In this latest from the author of Little Fires Everywhere, 12-year-old Bird lives with his loving but broken father. For a decade, their lives have been governed by laws written to preserve “American culture” after years of economic instability and violence. Laws that include allowing authorities to relocate children of dissidents, especially those of Asian origin, and forcing libraries to remove books seen as unpatriotic—including the poems of Bird's Chinese American mother, Margaret, who left the family when he was nine years old. But when Bird receives a mysterious letter containing only a cryptic drawing, he’s pulled into a quest to find her in this story about the power of art to create change. A poignant and timely commentary on anti-Asian hate, child separation and book bans, but also a celebration of the power of words and stories and the love between mothers and their children, Our Missing Hearts is a gut-punch of a novel that should serve as a cautionary tale.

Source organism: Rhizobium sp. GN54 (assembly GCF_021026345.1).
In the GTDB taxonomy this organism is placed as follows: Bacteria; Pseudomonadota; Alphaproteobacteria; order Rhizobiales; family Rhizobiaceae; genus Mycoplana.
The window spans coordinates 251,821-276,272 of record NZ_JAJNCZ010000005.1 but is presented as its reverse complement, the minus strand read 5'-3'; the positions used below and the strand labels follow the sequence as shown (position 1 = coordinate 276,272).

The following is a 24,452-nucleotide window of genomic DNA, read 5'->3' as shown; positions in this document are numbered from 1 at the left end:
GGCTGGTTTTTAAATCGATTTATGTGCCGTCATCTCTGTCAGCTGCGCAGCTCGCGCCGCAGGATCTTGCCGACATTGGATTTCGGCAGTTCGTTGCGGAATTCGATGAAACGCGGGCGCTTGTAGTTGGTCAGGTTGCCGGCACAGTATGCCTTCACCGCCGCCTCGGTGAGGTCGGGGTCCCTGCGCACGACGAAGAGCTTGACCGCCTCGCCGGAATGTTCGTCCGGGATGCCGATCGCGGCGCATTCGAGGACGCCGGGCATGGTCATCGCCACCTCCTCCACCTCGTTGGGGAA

Mother-daughter relationships are at the center of Tan's classic novel about four Chinese-American families in San Francisco. Starting in the late 1940s, a group of recent immigrants starts meeting up for mahjong and dim sum. Tan explores their relationships with one another and with their daughters, who aren't as interested in keeping up their mothers' traditions.
A mother doesn’t have to be someone who gave birth to you, as proven by Bennett’s incredible 2017 novel. Nadia, Luke and Aubrey are three young people coming of age in a tight-knit, Black community in Southern California. After moving across the country for college and law school, Nadia returns to her hometown, where she’s forced to confront unfinished business from her youth. Told partly by Nadia and partly by a judgmental chorus of women from church, Bennett’s novel is sad and wise, tackling themes of secrets, loyalty and the lasting impact of the decisions we make when we’re young.
Bernadette Fox is talented, hilarious and a little unhinged. A reclusive architect, opinionated partner and loving mother, she goes missing before a family trip. As her daughter tries to find her, she compiles a funny and touching portrait of a woman who is misunderstood and unfairly maligned. Read the book together before seeing the Cate Blanchett-led film adaptation, and take solace in the fact that your relationship never got quite that crazy.